Suppose $R$ is noncommutative ring with unit and has the properties necessary for a right and left skew field of fractions to exist (i.e. $R$ has no zero divisors and satisfies the left and right Ore condition). Let $x,y\in R$ be nonzero elements in $R$ so that $x,y$ are prime and $xy=yx$ in $R$.

I am interested in showing that the solutions to the equation $$xp+yq=0 $$ are exactly $p=yt, q=-xt$ for all $t\in R$.

Here is my reasoning:

$p=q=0$ is a solution. Now consider all other solutions.

If we assume one of $p$ or $q$ is nonzero, then since there are no zero divisors in $R$, we know both $p$ and $q$ are nonzero. In the skew field of fractions we can rewrite the equation as $$p=-x^{-1}yq $$ but since $x$ and $y$ commute, we have $$p=-yx^{-1}q. $$ Since the left side resides in $R$ if seems like $q=xt$ for some $t\in R$, since $y$ can not contain a factor of $x$ by the primeness assumption. By a similar argument, we can conclude that $p=ys$ for some $s\in R$. Hence the equation becomes $$xys+yxt=0 .$$ Multiplying on the left by $x^{-1}y^{-1}$ yields $s=-t$ Proving the result.

I feel I may be making a mistake. Some of the steps may not work in such a general setting? Thanks.

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    $\begingroup$ What do you mean by a "prime" in a non-commutative ring? See here. $\endgroup$ – Dietrich Burde May 8 '19 at 19:28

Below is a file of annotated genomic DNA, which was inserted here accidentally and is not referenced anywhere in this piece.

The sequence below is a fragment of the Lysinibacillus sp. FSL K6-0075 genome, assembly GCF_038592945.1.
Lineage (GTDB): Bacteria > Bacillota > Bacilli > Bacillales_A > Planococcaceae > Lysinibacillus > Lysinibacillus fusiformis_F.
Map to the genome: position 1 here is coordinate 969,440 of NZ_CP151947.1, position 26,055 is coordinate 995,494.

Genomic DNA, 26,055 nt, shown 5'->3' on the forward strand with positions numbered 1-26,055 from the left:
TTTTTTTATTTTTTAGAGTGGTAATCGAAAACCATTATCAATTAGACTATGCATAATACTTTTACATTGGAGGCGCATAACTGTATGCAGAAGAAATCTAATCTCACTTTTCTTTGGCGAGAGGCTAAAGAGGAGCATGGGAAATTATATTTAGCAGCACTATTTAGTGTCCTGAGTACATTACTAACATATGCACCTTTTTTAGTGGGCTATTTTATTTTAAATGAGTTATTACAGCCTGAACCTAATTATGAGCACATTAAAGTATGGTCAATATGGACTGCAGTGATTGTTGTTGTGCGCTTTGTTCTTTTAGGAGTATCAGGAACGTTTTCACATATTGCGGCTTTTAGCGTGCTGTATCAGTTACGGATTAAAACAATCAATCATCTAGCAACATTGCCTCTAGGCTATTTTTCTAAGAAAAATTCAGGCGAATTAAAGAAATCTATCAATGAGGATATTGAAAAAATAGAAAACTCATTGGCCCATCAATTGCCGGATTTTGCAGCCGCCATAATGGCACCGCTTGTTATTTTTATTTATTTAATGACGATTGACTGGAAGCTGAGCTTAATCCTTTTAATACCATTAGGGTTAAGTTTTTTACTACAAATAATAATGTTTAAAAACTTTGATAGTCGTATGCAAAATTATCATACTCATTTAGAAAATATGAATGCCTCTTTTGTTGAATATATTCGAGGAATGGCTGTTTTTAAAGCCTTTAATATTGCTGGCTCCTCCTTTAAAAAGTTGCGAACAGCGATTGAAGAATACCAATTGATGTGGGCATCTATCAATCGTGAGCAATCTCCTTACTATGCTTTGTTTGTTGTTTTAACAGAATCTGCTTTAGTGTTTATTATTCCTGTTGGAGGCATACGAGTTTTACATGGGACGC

• $\begingroup$ I'm using the notion of prime given in Cohn's paper which appears in your link, i.e. an element is prime if it cannot be written as the product of two nonunits. $\endgroup$ – user530316 May 8 '19 at 21:31
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    $\begingroup$ A right Ore domain does not have to be Noetherian on either side... where’d you get that? $\endgroup$ – rschwieb May 9 '19 at 2:30
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    $\begingroup$ I don’t understand why you’re rejecting $p=q=0$ as a solution... when you say “since there are no zero divisors.” And you didn’t use your primeness assumption? Fishy. $\endgroup$ – rschwieb May 9 '19 at 2:37
  • $\begingroup$ The left (right) Noetherian was overkill. I recall that left (right) Noetherian implies the left (right) Ore condition is satisfied. In my case I'm interested in $R$ a skew Laurent polynomial ring, in which case I believe $R$ satisfies these stronger conditions. My apologies. I should have mentioned that above. $\endgroup$ – user530316 May 9 '19 at 3:02

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